Overview: State laws and regulations govern when employers must provide terminated employees with their final paycheck. Employers should stay abreast of the termination pay laws in the states where they pay employees because there are serious civil and criminal penalties for failure to comply.
Most state laws require final paychecks to be issued at the time of termination, within a certain number of days after termination, or at least by the next regular payday. In many states the timing rules differ for voluntary terminations and involuntary terminations. Additional special rules may apply to employers in certain industries and for temporary layoffs, lockouts and strikes.
Some state laws also have specific provisions regarding payment of unused accrued vacation time on termination. In other states, however, it depends on the terms of the particular employer's policy, handbook, employment contract or collective bargaining agreement, if any.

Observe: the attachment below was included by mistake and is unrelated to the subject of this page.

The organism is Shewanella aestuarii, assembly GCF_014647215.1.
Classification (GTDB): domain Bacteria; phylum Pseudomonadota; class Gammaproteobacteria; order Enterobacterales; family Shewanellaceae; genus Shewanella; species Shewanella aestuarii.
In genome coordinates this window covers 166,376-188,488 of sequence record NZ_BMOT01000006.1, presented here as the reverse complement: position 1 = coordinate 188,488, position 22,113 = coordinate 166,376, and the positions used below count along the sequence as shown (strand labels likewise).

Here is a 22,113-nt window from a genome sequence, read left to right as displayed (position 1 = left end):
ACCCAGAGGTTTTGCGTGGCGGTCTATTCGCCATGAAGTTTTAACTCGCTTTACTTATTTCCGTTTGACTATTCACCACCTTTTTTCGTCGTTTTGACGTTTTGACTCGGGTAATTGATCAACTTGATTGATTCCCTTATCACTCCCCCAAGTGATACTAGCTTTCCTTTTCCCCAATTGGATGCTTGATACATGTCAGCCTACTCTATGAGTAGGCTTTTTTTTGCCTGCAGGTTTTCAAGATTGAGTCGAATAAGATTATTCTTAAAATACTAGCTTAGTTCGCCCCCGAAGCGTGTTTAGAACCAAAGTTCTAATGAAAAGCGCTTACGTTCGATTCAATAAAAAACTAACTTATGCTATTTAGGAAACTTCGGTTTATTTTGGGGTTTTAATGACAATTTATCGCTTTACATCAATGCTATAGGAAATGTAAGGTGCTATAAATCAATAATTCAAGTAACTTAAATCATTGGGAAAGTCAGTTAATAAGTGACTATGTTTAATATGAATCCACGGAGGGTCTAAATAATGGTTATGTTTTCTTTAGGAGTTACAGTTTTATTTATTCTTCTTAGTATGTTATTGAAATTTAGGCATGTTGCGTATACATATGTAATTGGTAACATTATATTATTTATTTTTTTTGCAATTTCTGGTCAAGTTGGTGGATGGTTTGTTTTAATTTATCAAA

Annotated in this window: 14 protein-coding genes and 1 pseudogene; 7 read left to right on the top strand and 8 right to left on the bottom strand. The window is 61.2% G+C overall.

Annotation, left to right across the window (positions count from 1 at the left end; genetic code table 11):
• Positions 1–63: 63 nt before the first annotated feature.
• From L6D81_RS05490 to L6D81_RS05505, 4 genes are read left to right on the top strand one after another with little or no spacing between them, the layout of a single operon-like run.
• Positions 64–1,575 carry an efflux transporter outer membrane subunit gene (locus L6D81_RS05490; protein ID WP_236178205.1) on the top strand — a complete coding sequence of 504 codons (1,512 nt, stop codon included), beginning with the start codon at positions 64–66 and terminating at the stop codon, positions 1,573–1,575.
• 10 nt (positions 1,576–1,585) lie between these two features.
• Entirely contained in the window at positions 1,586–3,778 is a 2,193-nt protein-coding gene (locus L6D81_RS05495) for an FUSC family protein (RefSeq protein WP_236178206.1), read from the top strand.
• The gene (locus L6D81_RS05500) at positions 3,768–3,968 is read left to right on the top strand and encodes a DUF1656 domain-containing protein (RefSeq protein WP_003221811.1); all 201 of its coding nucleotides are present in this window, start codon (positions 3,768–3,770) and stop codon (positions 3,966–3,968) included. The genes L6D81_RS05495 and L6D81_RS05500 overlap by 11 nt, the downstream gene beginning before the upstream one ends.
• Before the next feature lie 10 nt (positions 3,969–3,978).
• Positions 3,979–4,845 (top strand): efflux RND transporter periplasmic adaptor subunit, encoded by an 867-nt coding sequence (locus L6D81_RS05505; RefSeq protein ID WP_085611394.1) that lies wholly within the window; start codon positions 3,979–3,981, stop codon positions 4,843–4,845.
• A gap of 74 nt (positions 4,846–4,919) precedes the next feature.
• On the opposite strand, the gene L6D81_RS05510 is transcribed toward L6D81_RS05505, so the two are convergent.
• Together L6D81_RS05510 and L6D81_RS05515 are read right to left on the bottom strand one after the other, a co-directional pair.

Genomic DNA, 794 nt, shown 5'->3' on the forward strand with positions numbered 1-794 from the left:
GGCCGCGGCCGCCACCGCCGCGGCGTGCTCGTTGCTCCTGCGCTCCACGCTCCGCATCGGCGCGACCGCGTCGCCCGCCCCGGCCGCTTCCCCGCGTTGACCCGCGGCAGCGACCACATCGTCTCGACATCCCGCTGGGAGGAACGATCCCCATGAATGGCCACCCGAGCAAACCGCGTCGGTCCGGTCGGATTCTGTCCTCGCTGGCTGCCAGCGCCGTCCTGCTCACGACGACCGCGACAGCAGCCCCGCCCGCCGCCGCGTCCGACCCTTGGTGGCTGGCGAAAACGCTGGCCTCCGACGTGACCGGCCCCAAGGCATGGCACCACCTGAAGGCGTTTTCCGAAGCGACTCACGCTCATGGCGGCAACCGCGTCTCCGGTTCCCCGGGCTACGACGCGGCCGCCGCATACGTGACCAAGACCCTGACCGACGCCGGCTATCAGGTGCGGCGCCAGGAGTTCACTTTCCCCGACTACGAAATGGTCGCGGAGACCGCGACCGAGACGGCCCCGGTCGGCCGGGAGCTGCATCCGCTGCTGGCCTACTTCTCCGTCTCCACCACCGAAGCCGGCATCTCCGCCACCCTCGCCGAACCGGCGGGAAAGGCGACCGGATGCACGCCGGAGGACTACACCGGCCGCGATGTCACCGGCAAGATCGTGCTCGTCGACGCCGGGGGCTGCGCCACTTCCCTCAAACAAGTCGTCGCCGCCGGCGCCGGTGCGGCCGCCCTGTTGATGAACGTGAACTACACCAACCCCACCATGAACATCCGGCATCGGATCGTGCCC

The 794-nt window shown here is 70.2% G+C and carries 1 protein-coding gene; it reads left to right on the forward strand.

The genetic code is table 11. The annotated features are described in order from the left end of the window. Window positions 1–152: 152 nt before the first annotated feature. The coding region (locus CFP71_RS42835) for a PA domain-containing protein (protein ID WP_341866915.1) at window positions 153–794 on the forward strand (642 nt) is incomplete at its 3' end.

Author: Rena Pirsos, JD, Legal Editor
Updated to include the Wage Theft Transparency Act, effective April 13, 2017.
Updated to reflect a forthcoming change in pay frequency for service employees.
XpertHR's innovative Liveflo Tool now includes a workflow to help an employer properly pay final wages to an employee whose employment has ended, either in accordance with or in the absence of a state final pay law.
Use this workflow to determine how to properly pay final wages to an employee whose employment has ended, either in accordance with or in the absence of a state final pay law.
Updated to include a new St. Louis minimum wage notice requirement, effective February 28, 2017.
Updated to include expanded unclaimed wages requirements, effective February 2, 2017.
Updated to include forthcoming final paycard regulations issued by the Consumer Financial Protection Bureau.
HR guidance on state laws on the timing of final paychecks for terminating employees.